• U.S. researchers who monitor North Korea say satellite imagery shows possible preparations for an underground nuclear test explosion. The researchers writing on the 38 North website say the images were taken late last week at Punggye-ri (PUNG'-gare-ree) in the country's northeast, where North Korea has conducted its five previous nuclear tests. They show vehicles or equipment trailers at a tunnel entrance and possibly communications cables that could be used to initiate the test and collect data. There is no definitive evidence of a nuclear device or anything indicating the timing of a test. International concern is mounting over North Korea's nuclear and missile programs. The North conducted two nuclear test explosions last year, the latest in September. Predicting nuclear tests is notoriously difficult because the tests are conducted underground.
  • An English judge handed down an eight-week jail sentence Monday to a woman who played an Ed Sheeran song at top volume and on repeat for an hour, according to multiple reports. >> Read more trending news Sonia Bryce, 36, played Sheeran’s “Shape of You” on repeat, despite complaints from her neighbors and their five children, The Telegraph reported. “I used to like Ed Sheeran but I’ve taken him off my playlist,” neighbor Clare Tidmarsh told the newspaper. “It drove us crazy,' As part of her defense, The Telegraph reported Bryce claimed “that she does not actually like Ed Sheeran that much.” Bryce’s landlords, Walsall Housing Group Ltd, got a court order last year that barred the Walsall woman from “creating a nuisance or annoyance,” ITV News reported. She violated the injunction several times and was sentenced to six weeks in jail last December, according to the news station. 'You must learn that you should behave as a reasonable and responsible adult, and not make life for your neighbors the misery that you have,' Judge Philip Gregory of Walsall County Court told Bryce on Monday, according to The Telegraph. 'Everybody is entitled to live in a degree of peace and quiet with the usual give and take of society, but you do not behave like a civilized person, and you have got to learn that you will,' he said.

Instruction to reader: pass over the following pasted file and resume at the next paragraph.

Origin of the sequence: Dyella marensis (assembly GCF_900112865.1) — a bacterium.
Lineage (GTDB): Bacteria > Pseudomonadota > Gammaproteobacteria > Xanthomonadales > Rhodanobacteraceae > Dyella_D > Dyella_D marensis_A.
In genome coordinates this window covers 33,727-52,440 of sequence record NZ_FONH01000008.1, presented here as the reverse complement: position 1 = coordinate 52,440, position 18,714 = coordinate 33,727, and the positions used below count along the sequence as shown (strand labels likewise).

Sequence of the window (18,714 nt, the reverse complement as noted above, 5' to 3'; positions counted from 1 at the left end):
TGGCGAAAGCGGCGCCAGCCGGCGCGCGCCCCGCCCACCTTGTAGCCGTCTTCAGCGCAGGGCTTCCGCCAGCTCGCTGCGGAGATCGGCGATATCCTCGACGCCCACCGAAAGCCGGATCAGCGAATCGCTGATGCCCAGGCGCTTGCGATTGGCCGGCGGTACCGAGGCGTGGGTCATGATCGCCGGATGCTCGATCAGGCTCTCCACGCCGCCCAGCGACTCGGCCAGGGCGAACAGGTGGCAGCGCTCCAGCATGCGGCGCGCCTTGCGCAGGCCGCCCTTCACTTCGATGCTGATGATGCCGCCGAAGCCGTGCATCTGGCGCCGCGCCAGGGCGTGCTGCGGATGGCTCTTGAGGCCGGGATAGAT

• The World Video Game Hall of Fame's 2017 finalists span decades and electronic platforms, from the 1981 arcade classic 'Donkey Kong' that launched Mario's plumbing career to the 2006 living room hit 'Wii Sports,' that made gamers out of grandparents. The hall of fame at The Strong museum in Rochester said Tuesday that 12 video games are under consideration for induction in May. They also include: 'Final Fantasy VII,' ''Halo: Combat Evolved,' ''Microsoft Windows Solitaire,' ''Mortal Kombat,' ''Myst,' ''Pokemon Red and Green,' ''Portal,' ''Resident Evil,' ''Street Fighter II' and 'Tomb Raider.' The finalists were chosen from thousands of nominations from more than 100 countries, said museum officials, who will rely on an international committee of video game scholars and journalists to select the 2017 class. The winners will be inducted May 4. 'What they all have in common is their undeniable impact on the world of gaming and popular culture,' said Jon-Paul Dyson, director of The Strong's International Center for the History of Electronic Games.' The hall of fame recognizes electronic games that have achieved icon status and geographical reach, and that have influenced game design or popular culture. The class of 2017 will be the third group to go into the young hall, joining 'DOOM,' ''Grand Theft Auto III,' ''The Legend of Zelda,' ''The Oregon Trail,' ''Pac-Man,' ''Pong,' ''The Sims,' ''Sonic the Hedgehog,' ''Space Invaders,' Tetris, 'World of Wardcraft,' and 'Super Mario Bros.,' whose title character got his start in this year's 'Donkey Kong' entry. More about this year's finalists, according The Strong: —'Donkey Kong' (1981): Helped to launch the career of game designer Shigeru Miyamoto and sold an estimated 132,000 arcade cabinets. —'Final Fantasy VII' (1997): The Sony Playstation's second-most popular game introduced 3-D computer graphics and full motion video, selling more than 10 million units. —'Halo: Combat Evolved' (2001): A launch game for Microsoft's Xbox system, the science-fiction game sold more than 6 million copies and inspired sequels, spin-offs, novels, comic books and action figures. —'Microsoft Windows Solitaire' (1991): Based on a centuries-old card game, it has been installed on more than 1 billion home computers and other machines since debuting on Windows 3.0. —'Mortal Kombat' (1992): The game's realistic violence was debated internationally and in Congress and was a factor in the 1994 creation of the Entertainment Software Rating Board. —'Myst' (1993): The slow-paced, contemplative game harnessed early CD-ROM technology and became the best-selling computer game in the 1990s, selling 6 million copies. —'Pokemon Red and Green' (1996): Since appearing on the Nintendo Game Boy, the Pokemon phenomenon has produced more than 260 million copies of its games, 21.5 billion trading cards, more than 800 television episodes and 17 movies. —'Portal' (2007): The Game Developers Conference's 2008 Game of the Year was the breakout hit out of the four first-person shooter games it was packaged with, recognized for game mechanics that relied on portal physics. —'Resident Evil' (1996): Among spin-offs of the survival horror game are movies that have grossed more than $1.2 billion worldwide, as well as themed restaurants and novels. —'Street Fighter II' (1991): One of the top-selling arcade games ever helped spark an arcade renaissance in the 1990s and inspired numerous sequels. —'Tomb Raider' (1996): Its female protagonist, Lara Croft, is the face of a franchise that has sold more than 58 million units worldwide, helped in part by actress Angelina Jolie's movie portrayal. —'Wii Sports' (2006): Launched with the Nintendo Wii home video game system, its motion-control technology let gamers of any age serve a tennis ball or throw a left hook and helped push Wii console sales to more than 100 million.